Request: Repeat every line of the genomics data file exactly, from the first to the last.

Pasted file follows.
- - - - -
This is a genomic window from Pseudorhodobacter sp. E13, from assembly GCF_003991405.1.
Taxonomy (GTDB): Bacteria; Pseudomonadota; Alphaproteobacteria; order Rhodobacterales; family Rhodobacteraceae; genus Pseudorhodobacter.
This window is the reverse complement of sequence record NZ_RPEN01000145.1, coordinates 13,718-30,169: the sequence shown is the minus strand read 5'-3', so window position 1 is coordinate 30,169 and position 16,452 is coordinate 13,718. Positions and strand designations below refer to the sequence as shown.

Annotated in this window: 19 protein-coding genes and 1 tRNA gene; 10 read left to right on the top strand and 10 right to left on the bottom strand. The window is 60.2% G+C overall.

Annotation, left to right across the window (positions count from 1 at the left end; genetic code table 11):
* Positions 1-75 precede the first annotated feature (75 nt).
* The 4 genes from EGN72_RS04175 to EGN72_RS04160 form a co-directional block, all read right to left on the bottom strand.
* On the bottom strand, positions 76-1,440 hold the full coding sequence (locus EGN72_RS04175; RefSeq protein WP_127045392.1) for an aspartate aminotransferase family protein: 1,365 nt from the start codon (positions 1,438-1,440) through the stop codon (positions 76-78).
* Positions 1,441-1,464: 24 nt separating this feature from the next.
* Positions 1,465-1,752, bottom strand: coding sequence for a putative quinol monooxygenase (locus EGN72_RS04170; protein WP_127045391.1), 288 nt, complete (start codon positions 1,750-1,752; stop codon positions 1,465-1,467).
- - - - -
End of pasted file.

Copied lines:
This is a genomic window from Pseudorhodobacter sp. E13, from assembly GCF_003991405.1.
Taxonomy (GTDB): Bacteria; Pseudomonadota; Alphaproteobacteria; order Rhodobacterales; family Rhodobacteraceae; genus Pseudorhodobacter.
This window is the reverse complement of sequence record NZ_RPEN01000145.1, coordinates 13,718-30,169: the sequence shown is the minus strand read 5'-3', so window position 1 is coordinate 30,169 and position 16,452 is coordinate 13,718. Positions and strand designations below refer to the sequence as shown.

Annotated in this window: 19 protein-coding genes and 1 tRNA gene; 10 read left to right on the top strand and 10 right to left on the bottom strand. The window is 60.2% G+C overall.

Annotation, left to right across the window (positions count from 1 at the left end; genetic code table 11):
* Positions 1-75 precede the first annotated feature (75 nt).
* The 4 genes from EGN72_RS04175 to EGN72_RS04160 form a co-directional block, all read right to left on the bottom strand.
* On the bottom strand, positions 76-1,440 hold the full coding sequence (locus EGN72_RS04175; RefSeq protein WP_127045392.1) for an aspartate aminotransferase family protein: 1,365 nt from the start codon (positions 1,438-1,440) through the stop codon (positions 76-78).
* Positions 1,441-1,464: 24 nt separating this feature from the next.
* Positions 1,465-1,752, bottom strand: coding sequence for a putative quinol monooxygenase (locus EGN72_RS04170; protein WP_127045391.1), 288 nt, complete (start codon positions 1,750-1,752; stop codon positions 1,465-1,467).